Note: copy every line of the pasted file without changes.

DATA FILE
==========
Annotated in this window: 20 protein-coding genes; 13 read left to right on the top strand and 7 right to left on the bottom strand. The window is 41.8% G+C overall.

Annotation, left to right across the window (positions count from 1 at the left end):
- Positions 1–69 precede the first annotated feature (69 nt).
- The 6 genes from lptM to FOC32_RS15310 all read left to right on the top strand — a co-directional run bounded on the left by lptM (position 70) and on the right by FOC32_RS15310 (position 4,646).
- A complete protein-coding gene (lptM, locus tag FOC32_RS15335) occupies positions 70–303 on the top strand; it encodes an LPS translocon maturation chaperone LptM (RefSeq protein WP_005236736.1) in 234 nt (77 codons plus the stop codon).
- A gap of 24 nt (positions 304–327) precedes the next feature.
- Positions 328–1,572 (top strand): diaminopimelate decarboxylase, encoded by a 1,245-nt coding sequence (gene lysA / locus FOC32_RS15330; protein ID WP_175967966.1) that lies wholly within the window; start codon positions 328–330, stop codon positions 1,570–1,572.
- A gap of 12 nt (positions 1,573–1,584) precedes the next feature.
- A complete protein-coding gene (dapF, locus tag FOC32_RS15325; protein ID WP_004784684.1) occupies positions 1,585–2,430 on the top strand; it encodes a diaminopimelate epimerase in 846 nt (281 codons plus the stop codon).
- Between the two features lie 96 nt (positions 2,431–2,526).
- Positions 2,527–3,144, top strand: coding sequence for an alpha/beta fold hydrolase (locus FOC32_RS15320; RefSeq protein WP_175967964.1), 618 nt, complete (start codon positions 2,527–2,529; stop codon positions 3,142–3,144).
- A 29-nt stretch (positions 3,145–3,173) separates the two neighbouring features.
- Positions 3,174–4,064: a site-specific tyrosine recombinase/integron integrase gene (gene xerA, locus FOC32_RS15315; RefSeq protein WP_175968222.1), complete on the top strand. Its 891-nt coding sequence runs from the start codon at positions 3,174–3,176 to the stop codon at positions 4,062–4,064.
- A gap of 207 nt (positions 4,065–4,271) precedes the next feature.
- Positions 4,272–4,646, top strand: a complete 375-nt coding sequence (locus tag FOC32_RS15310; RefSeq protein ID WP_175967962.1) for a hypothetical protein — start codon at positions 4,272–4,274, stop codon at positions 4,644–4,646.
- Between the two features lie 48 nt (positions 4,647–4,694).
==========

Annotated in this window: 20 protein-coding genes; 13 read left to right on the top strand and 7 right to left on the bottom strand. The window is 41.8% G+C overall.

Annotation, left to right across the window (positions count from 1 at the left end):
- Positions 1–69 precede the first annotated feature (69 nt).
- The 6 genes from lptM to FOC32_RS15310 all read left to right on the top strand — a co-directional run bounded on the left by lptM (position 70) and on the right by FOC32_RS15310 (position 4,646).
- A complete protein-coding gene (lptM, locus tag FOC32_RS15335) occupies positions 70–303 on the top strand; it encodes an LPS translocon maturation chaperone LptM (RefSeq protein WP_005236736.1) in 234 nt (77 codons plus the stop codon).
- A gap of 24 nt (positions 304–327) precedes the next feature.
- Positions 328–1,572 (top strand): diaminopimelate decarboxylase, encoded by a 1,245-nt coding sequence (gene lysA / locus FOC32_RS15330; protein ID WP_175967966.1) that lies wholly within the window; start codon positions 328–330, stop codon positions 1,570–1,572.
- A gap of 12 nt (positions 1,573–1,584) precedes the next feature.
- A complete protein-coding gene (dapF, locus tag FOC32_RS15325; protein ID WP_004784684.1) occupies positions 1,585–2,430 on the top strand; it encodes a diaminopimelate epimerase in 846 nt (281 codons plus the stop codon).
- Between the two features lie 96 nt (positions 2,431–2,526).
- Positions 2,527–3,144, top strand: coding sequence for an alpha/beta fold hydrolase (locus FOC32_RS15320; RefSeq protein WP_175967964.1), 618 nt, complete (start codon positions 2,527–2,529; stop codon positions 3,142–3,144).
- A 29-nt stretch (positions 3,145–3,173) separates the two neighbouring features.
- Positions 3,174–4,064: a site-specific tyrosine recombinase/integron integrase gene (gene xerA, locus FOC32_RS15315; RefSeq protein WP_175968222.1), complete on the top strand. Its 891-nt coding sequence runs from the start codon at positions 3,174–3,176 to the stop codon at positions 4,062–4,064.
- A gap of 207 nt (positions 4,065–4,271) precedes the next feature.
- Positions 4,272–4,646, top strand: a complete 375-nt coding sequence (locus tag FOC32_RS15310; RefSeq protein ID WP_175967962.1) for a hypothetical protein — start codon at positions 4,272–4,274, stop codon at positions 4,644–4,646.
- Between the two features lie 48 nt (positions 4,647–4,694).